When Toyota's 86 sports coupe earned a four and a-half star rating in Drivesouth last year, that rating came with a prediction: supply the same car minus the aerodynamic kit that spoilt its clean-lined appearance, and change to manual rather than automatic transmission, and the maximum five-star test rating will surely follow.
As readers will discover in a few weeks, Toyota has, eventually, taken the bait.
However, not before Subaru has nipped in first by slipping its version of the same car my way, in wing-free, manual-transmission guise.
For those not up with the play, the Toyota 86 and Subaru BRZ are the identical-twin spawn of a joint endeavour. This has seen Toyota (which holds an ownership stake in Subaru) supply most of the cash, the manual transmission, and the fuel-injection technology, and have overall responsibility for styling.
Subaru, meantime, has provided the underlying platform and engine block. Plus, as prominent ''Subaru'' stamping on panels under the bonnet suggests, the 86/BRZ is built on a Subaru production line.
What might seem like a mish-mash recipe for disaster has turned out to be a match made in heaven: whichever badge it wears, the 86/BRZ has been acclaimed the world over for the pure engaging rear-drive experience it provides.
Having enjoyed the car immensely in Toyota 86 automatic guise, the arrival of the six-speed manual BRZ was an eagerly awaited event.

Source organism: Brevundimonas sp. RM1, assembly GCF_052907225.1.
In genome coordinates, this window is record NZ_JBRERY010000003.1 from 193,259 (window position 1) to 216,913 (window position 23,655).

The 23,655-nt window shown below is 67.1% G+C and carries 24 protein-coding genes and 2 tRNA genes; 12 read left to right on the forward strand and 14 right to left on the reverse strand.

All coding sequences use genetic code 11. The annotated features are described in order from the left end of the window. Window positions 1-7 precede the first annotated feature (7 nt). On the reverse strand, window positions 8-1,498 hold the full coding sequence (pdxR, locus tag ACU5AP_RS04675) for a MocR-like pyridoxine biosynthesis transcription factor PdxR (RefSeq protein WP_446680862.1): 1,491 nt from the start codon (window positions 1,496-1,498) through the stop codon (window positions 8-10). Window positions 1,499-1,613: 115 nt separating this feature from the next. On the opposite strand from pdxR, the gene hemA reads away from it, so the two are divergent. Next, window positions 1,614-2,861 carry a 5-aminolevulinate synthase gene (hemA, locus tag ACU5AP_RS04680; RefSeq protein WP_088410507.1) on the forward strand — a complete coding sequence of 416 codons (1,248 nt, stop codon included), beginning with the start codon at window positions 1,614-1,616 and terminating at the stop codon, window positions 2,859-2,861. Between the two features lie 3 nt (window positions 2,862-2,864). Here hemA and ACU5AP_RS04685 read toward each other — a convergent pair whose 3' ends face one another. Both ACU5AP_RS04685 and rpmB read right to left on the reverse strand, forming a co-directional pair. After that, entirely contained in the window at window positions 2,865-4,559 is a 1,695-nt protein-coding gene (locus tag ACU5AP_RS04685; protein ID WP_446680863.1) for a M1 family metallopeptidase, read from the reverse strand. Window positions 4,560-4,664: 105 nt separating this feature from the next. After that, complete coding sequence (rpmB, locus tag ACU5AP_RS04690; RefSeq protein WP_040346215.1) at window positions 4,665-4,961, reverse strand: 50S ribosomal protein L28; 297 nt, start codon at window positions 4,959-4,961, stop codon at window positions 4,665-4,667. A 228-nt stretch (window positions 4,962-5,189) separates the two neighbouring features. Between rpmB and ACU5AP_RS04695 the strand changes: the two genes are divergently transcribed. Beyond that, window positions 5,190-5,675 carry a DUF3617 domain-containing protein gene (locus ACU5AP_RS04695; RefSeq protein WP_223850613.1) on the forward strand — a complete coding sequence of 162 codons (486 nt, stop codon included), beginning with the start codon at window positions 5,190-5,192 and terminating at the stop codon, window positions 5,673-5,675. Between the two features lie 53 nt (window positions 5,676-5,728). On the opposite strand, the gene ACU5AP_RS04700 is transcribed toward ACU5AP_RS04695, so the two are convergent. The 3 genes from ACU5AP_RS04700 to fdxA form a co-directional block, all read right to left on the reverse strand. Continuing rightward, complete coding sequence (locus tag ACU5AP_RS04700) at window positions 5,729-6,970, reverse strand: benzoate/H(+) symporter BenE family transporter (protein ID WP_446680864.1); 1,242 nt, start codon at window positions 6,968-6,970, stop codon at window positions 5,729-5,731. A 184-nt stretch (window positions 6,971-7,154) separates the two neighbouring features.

Sure enough, with the move to a gearstick the driver actually has to work and the sense of tactile delight that accompanies time behind the wheel is better yet. It's a honey of a gearbox in its own right, so sweet, in fact, that once one gains familiarity, rapid changes between third and fourth gears are smoothly accomplished without recourse to the clutch.
Having full control of the gears leads to greater control of an engine that delivers its throaty characterful best when worked hard towards its redline.
From here we move quickly to an enhanced ability to balance the car deftly on the throttle through medium to long bends. The BRZ corners flat, its steering is sharp and responsive (especially considering it is electrically assisted) and the brakes are highly effective, too.
Because it is only modestly powerful by contemporary standards, lurid power slides are not natural to the BRZ, at least so long as the road is dry. That said, hammer it hard into a tight bend, apply a heap of throttle, and the BRZ's tail will start to step out, only to haul itself in, as the car's limited slip differential and traction control electronics restore grip.
A couple more paragraphs could easily be devoted to describing the dynamic prowess of the BRZ. By now, though, you should have the gist, and in the interests of fair journalism there is a duty to report a few flaws.
This lovely looking low coupe is a car you step down into and because of this, some folk will find climbing aboard awkward. Having been forced to take a brief trip across town in the ''back seat'', my teenage son will also attest to the ridiculousness of the claim that the car is a four-seater.
Last and not least, comfortable and supportive as the leather-trimmed cabin is up front, there is no getting away from the fact that the ride, while fine on major highways, is firm over lumpy surfaces. Combine this with a substantial amount of coarse-chip road noise, and it's hard to escape the conclusion that an extended road trip would become something of chore, for a passenger at least.
The driver, on the other hand, would have a ball, especially if the trip involved the careful selection of winding roads that play to the BRZ's broadly arrayed handling strengths.
Five stars then? From the perspective of the enthusiast - once a manual gearbox it thrown into the mix, without a doubt.
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